First Congregational Church
February 22, 2015
First Sunday in Lent
Metamorphosis: Christian Character, Total Surrender and Renewing of the Mind”
Rev. Dinah Haag, preaching
In honor of this year’s Lenten theme of “character,” I have a few questions for you. What is Peter Pan’s favorite restaurant? Wendy’s, of course. Why does Alice ask so many questions? 'Cause she is in “Wonder”land. What did Snow White say when her photos weren't ready yet? Some Day My Prints Will come!
A few months ago, I came across the idea for a sermon series by Peter Schuurman of New Life Christian Reformed Church in Guelph, Ontario. The initial word comes from the second verse of today’s scripture passage. We will hear “transformed,” but metamorphosis is the actual Greek word the apostle Paul chose when writing his greatest work to the Roman Jewish-Christian community - maybe the most important word Paul ever used.
It’s a two part word, “meta” meaning change and “morph" meaning form. Many of us learn about metamorphosis when we’re very young, when we learn about the change that happens to a caterpillar when it becomes a butterfly. In Christian terms, it signals the work of grace in us when we surrender our lives to God’s service. It’s also a concept that makes some people uncomfortable.
And yet, the goal of the Christian life is not just belief and entry into a community of belief. It’s a common misconception that once we “arrive” at such a community and faith, that’s all there is. Jesus summed up the goal of Christian living in two words, “Follow me.” We are called to become like Jesus—to develop his character, to practice being like him.
When Peter Schuurman put the word metamorphosis with the phrase “total surrender,” I really wondered if it was a good idea. When it comes to faith, the concept of surrender can carry some real baggage; i.e., the Branch Davidian group near Waco, Texas, Jim Jones in Jonestown and other notorious religious leaders.
But sometimes looking into things that we aren’t that excited about can be quite enlightening, and that is unequivocally true when it comes to the idea of surrender. Abraham Lincoln said, “I have been driven many times upon my knees by the overwhelming conviction that I had no where else to go. My own wisdom and that of all about me seemed insufficient for that day.” Prolific classic Christian author, A.W. Tozer said, “The reason why many are still troubled, still seeking, still making little forward progress is because they haven't yet come to the end of themselves. We're still trying to give orders, and interfering with God's work within us. ” From the book, “I Know Why the Caged Bird Sings” by Maya Angelou: “At fifteen, life had taught me undeniably that surrender, in its place, was as honorable as resistance, especially if one had no choice.” Christian author and comedian, Joyce Meyer, “Go home, and let all your relatives off the potter's wheel. You are not the potter!”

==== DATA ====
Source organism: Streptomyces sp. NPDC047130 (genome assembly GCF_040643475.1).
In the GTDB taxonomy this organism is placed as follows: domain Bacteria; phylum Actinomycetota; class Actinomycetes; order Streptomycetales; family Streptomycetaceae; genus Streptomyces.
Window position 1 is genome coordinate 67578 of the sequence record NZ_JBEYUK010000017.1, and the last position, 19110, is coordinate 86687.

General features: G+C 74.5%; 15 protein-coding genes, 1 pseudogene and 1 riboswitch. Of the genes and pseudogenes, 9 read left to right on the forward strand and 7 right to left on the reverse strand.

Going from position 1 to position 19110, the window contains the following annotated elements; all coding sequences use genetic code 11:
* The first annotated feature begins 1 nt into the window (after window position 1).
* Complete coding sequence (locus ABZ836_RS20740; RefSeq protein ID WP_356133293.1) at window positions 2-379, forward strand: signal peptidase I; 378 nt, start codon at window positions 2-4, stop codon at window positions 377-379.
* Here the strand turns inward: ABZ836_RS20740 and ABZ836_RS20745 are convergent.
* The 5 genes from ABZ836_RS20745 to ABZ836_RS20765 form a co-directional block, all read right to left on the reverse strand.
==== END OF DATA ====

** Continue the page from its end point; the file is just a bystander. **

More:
And then there was the anecdote from author Bruce Larson. When working with people and the idea of surrender, sometimes they would walk from his office in New York to the RCA Building on Fifth Avenue. Outside the building is that gigantic statue of Atlas, that beautifully proportioned man who, with all his muscles straining, is holding the world upon his shoulders. There he stands, the most powerfully built man in the world, and he can barely stand up under this burden. 'Now that's one way to live,' Mr. Larson would point out to his companion, 'trying to carry the world on your shoulders.” And then they would walk across the street to St. Patrick’s Cathedral. Behind the high altar is a little shrine of the boy Jesus, perhaps eight or nine years old, and with no effort he is holding the world in one hand. Mr. Larson would point out the choice we all have. “We can carry the world on our shoulders, or we can say, 'I give up, Lord; here's my life. I give you my world, the whole world.’"
Because we can, but more so because it makes the lesson come more alive, I’ve asked Julie to read our short passage from the New International Version and Eugene Peterson’s version, The Message.
Therefore, I urge you, brothers and sisters, in view of God’s mercy, to offer your bodies as a living sacrifice, holy and pleasing to God—this is your true and proper worship. Do not conform to the pattern of this world, but be transformed by the renewing of your mind. Then you will be able to test and approve what God’s will is—his good, pleasing and perfect will.
1-2 So here’s what I want you to do, God helping you: Take your everyday, ordinary life—your sleeping, eating, going-to-work, and walking-around life—and place it before God as an offering. Embracing what God does for you is the best thing you can do for him. Don’t become so well-adjusted to your culture that you fit into it without even thinking. Instead, fix your attention on God. You’ll be changed from the inside out. Readily recognize what he wants from you, and quickly respond to it. Unlike the culture around you, always dragging you down to its level of immaturity, God brings the best out of you, develops well-formed maturity in you.